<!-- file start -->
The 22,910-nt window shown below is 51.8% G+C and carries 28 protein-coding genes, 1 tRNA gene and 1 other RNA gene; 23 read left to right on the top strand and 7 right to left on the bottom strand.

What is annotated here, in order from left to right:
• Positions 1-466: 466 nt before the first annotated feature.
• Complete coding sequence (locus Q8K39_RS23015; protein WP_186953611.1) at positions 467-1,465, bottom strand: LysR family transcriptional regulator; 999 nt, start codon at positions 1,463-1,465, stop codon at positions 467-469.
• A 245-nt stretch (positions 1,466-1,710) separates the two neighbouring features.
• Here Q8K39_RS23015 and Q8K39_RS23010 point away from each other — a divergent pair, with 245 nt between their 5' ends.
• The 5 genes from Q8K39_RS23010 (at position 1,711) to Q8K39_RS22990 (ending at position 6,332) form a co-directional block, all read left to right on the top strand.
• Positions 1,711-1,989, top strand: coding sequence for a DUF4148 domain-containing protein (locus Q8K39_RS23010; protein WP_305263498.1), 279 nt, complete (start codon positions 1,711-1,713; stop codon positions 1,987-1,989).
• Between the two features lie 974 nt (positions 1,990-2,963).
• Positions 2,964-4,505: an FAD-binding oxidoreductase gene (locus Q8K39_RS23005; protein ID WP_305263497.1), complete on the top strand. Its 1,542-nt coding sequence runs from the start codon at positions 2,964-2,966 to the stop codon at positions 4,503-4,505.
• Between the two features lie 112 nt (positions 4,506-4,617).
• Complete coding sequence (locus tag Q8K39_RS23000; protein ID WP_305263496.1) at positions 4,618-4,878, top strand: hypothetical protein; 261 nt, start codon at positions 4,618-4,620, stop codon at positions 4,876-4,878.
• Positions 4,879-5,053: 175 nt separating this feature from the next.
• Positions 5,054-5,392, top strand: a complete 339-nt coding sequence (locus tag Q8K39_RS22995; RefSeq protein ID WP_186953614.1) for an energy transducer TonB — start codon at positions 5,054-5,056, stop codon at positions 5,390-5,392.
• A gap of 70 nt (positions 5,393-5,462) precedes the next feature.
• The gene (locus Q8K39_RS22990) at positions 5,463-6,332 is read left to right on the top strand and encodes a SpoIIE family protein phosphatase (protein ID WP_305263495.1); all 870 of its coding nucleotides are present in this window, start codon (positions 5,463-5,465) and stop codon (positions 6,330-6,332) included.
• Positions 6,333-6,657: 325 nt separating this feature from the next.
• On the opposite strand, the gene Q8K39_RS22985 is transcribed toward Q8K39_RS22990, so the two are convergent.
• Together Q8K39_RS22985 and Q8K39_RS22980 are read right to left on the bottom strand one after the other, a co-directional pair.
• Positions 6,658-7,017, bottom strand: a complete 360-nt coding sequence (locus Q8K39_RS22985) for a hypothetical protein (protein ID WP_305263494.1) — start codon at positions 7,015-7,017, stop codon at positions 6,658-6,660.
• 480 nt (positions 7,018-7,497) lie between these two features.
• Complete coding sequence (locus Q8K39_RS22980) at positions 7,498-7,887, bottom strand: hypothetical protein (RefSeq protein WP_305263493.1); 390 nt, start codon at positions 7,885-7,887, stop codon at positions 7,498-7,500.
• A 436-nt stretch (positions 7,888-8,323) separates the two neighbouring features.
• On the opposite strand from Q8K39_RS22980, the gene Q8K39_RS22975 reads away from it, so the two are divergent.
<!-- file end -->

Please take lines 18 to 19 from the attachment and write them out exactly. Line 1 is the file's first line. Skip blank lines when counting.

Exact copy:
• On the opposite strand, the gene Q8K39_RS22985 is transcribed toward Q8K39_RS22990, so the two are convergent.
• Together Q8K39_RS22985 and Q8K39_RS22980 are read right to left on the bottom strand one after the other, a co-directional pair.